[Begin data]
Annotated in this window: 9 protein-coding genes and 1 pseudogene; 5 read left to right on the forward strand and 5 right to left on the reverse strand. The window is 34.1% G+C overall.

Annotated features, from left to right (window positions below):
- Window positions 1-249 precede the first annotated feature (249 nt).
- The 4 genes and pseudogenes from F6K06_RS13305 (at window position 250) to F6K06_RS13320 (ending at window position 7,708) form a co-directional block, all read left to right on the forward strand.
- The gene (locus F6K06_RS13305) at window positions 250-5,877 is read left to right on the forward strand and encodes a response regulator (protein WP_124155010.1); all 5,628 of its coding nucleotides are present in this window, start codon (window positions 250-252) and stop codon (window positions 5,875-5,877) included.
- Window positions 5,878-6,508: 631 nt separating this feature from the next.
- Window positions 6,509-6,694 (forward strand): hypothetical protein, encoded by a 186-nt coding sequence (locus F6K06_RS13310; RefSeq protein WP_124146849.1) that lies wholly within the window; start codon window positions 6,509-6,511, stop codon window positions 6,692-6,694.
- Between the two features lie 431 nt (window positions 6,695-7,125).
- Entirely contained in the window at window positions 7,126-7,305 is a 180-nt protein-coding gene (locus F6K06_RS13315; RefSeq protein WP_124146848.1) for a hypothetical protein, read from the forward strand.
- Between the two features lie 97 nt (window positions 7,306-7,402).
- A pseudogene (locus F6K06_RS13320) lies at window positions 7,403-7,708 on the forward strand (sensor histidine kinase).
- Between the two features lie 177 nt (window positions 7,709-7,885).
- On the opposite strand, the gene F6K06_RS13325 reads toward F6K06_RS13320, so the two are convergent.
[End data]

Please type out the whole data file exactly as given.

Annotated in this window: 9 protein-coding genes and 1 pseudogene; 5 read left to right on the forward strand and 5 right to left on the reverse strand. The window is 34.1% G+C overall.

Annotated features, from left to right (window positions below):
- Window positions 1-249 precede the first annotated feature (249 nt).
- The 4 genes and pseudogenes from F6K06_RS13305 (at window position 250) to F6K06_RS13320 (ending at window position 7,708) form a co-directional block, all read left to right on the forward strand.
- The gene (locus F6K06_RS13305) at window positions 250-5,877 is read left to right on the forward strand and encodes a response regulator (protein WP_124155010.1); all 5,628 of its coding nucleotides are present in this window, start codon (window positions 250-252) and stop codon (window positions 5,875-5,877) included.
- Window positions 5,878-6,508: 631 nt separating this feature from the next.
- Window positions 6,509-6,694 (forward strand): hypothetical protein, encoded by a 186-nt coding sequence (locus F6K06_RS13310; RefSeq protein WP_124146849.1) that lies wholly within the window; start codon window positions 6,509-6,511, stop codon window positions 6,692-6,694.
- Between the two features lie 431 nt (window positions 6,695-7,125).
- Entirely contained in the window at window positions 7,126-7,305 is a 180-nt protein-coding gene (locus F6K06_RS13315; RefSeq protein WP_124146848.1) for a hypothetical protein, read from the forward strand.
- Between the two features lie 97 nt (window positions 7,306-7,402).
- A pseudogene (locus F6K06_RS13320) lies at window positions 7,403-7,708 on the forward strand (sensor histidine kinase).
- Between the two features lie 177 nt (window positions 7,709-7,885).
- On the opposite strand, the gene F6K06_RS13325 reads toward F6K06_RS13320, so the two are convergent.